BRIGHTON, England -- Three points on Brighton 3-2 Manchester United in the Premier League on Sunday afternoon.
1. Jose Mourinho warning appears true
Jose Mourinho said this season would be tough for Manchester United, but he probably did not expect to be proved right quite so quickly.
Through the summer and during the first week of the new Premier League season, he has painted a bleak picture of United's prospects. Even a 2-1 win over Leicester on opening night did little to improve his mood.
"I think it's going to be a very hard season," he said in an interview on Friday. And judging by the performance against Brighton at the AMEX on Sunday afternoon, it looks like he is right on the money.
In the space of two minutes and 23 seconds during the first half, United went from control to calamity. After 24 minutes, Solly March crossed from the left and Glenn Murray nipped in front of Victor Lindelof to cleverly clip his finish over David De Gea. Then from the re-start, Eric Bailly gave away a needless corner and some penalty box pinball ended with Shane Duffy scoring a second after expertly controlling Anthony Knockaert's miscued shot.
United came back from two goals down to win twice last season, and when Romelu Lukaku headed in his first goal of the season from close range it looked like it might be on again. But just as it looked like Mourinho's team were thinking about settling down, De Gea clipped a sloppy pass towards Fred in the centre of midfield, Dale Stephens slipped in Pascal Gross and Bailly brought him down. Gross got up to beat De Gea from the spot and the Brighton players trooped off at half-time with the fans singing "we want four."
It didn't come, but it didn't matter. Neither did Paul Pogba's late penalty after Duffy had brought down substitute Marouane Fellaini in stoppage time.
By the end the home supporters had changed their tune to: "Can we play you every week?" and "you're going down with the Palace."
It's not quite that bad for Mourinho but his preseason prediction is already coming true.
2. United's centre-backs a shambles
Mourinho wanted a central defender in the final weeks of the transfer window, and despite interest in Harry Maguire, Toby Alderweireld, Jerome Boateng and a host of others, nothing happened.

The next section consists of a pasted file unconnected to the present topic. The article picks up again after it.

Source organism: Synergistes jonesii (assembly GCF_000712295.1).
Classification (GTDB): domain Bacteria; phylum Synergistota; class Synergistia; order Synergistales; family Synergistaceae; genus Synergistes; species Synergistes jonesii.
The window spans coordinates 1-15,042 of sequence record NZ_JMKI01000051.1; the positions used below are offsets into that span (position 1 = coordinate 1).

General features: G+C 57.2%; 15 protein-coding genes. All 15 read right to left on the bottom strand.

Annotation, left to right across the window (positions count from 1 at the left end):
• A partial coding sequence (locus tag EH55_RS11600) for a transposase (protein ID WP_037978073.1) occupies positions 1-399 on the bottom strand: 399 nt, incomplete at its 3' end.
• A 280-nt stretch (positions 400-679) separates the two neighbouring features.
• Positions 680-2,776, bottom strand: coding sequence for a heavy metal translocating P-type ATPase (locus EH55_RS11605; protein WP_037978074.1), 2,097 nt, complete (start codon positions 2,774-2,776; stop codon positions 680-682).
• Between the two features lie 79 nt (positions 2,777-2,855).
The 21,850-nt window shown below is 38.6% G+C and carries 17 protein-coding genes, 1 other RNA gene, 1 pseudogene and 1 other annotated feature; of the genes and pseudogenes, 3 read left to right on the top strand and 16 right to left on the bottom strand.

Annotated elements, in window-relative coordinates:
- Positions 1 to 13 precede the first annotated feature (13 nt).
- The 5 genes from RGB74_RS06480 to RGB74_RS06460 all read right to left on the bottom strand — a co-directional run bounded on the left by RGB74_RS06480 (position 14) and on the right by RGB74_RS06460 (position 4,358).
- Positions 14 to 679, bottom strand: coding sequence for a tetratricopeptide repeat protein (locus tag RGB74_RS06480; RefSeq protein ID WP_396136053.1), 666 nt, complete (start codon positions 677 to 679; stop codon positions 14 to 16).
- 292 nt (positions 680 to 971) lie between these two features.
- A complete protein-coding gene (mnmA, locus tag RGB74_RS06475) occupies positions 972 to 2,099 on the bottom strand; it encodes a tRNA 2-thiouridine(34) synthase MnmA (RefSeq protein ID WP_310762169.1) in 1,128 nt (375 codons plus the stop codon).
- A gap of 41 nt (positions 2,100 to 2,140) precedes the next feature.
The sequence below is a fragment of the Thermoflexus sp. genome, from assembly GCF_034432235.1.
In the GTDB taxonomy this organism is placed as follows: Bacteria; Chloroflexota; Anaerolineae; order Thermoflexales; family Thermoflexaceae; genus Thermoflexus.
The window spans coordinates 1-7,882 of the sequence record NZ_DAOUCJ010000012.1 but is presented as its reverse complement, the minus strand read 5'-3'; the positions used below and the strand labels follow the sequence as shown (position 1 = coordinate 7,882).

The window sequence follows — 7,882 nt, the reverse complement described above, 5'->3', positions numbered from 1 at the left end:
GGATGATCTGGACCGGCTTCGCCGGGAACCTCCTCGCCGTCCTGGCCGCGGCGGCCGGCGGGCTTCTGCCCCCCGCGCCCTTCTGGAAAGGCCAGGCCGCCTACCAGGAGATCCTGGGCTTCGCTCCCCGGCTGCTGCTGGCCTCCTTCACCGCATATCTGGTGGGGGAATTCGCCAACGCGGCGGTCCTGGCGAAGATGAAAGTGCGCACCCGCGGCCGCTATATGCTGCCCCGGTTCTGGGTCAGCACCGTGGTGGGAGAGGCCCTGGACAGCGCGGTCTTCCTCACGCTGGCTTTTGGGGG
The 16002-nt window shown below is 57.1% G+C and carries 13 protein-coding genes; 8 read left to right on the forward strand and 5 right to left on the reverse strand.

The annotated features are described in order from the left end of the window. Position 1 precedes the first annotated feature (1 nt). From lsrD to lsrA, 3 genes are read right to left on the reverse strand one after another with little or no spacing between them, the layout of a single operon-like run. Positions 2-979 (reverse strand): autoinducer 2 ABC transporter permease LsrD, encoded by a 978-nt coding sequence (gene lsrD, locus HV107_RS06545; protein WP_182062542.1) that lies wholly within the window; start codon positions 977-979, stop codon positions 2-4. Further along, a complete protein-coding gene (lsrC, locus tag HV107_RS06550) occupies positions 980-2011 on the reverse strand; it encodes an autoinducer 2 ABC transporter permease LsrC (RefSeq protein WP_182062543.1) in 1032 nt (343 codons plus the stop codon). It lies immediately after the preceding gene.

If the United manager wanted to make his point to Ed Woodward, he need only post of video of the first half here to the chief executive's office at Old Trafford.
He picked Lindelof and Bailly against Brighton, and after 45 minutes they had helped cost United three goals.
Lindelof was at fault for the first, letting Murray steal in to score. Bailly, not to be outdone, gave away a corner in the buildup to the second and then chopped down Gross in the box for Brighton's penalty just before half-time.
Both signed by Mourinho for a combined fee of £60 million, they have started the season as first choice, but it would be no surprise if they were both sat in the stands when Tottenham turn up at Old Trafford on Aug. 27.
For now, Mourinho will have to make do with what he has got. Chris Smalling, trusted to play nearly 50 games last season, was on the bench while Phil Jones, who started the FA Cup final in May, was not in the squad at all. Marcos Rojo is another option, but the Argentina defender is still nursing an injury picked up at the World Cup.
There are problems at the other end, too, and United managed just three shots on target while Lukaku was limited to just 24 touches all game.
3. Brighton off to a flyer, home form key
Brighton had the eighth best home record in the Premier League last season with seven of their nine wins coming at the AMEX. Their form on their own pitch will be key again is they are going to survive again, and Chris Hughton could not have asked for a better start. It was a 1-0 win over United here in May that secured their top-flight status last season, and this could turn out to be just as significant.
After the demoralising defeat at Watford on the opening weekend, it was vital that Brighton got up and running as quickly as possible. The Premier League can be an unforgiving place when you get stuck in a run of poor form, but Brighton can head to Liverpool on Saturday with confidence that they can upset Jurgen Klopp's side.
Only four teams managed to win at Brighton last season and it will be a difficult place to play this season, too. In a tight, compact arena, the fans can get on top of opposing teams, and Brighton gave them enough encouragement in the opening exchanges against United to get them into the game early.
If they can do that more often than not this season, they should win enough home games to stay in the league for a third successive campaign.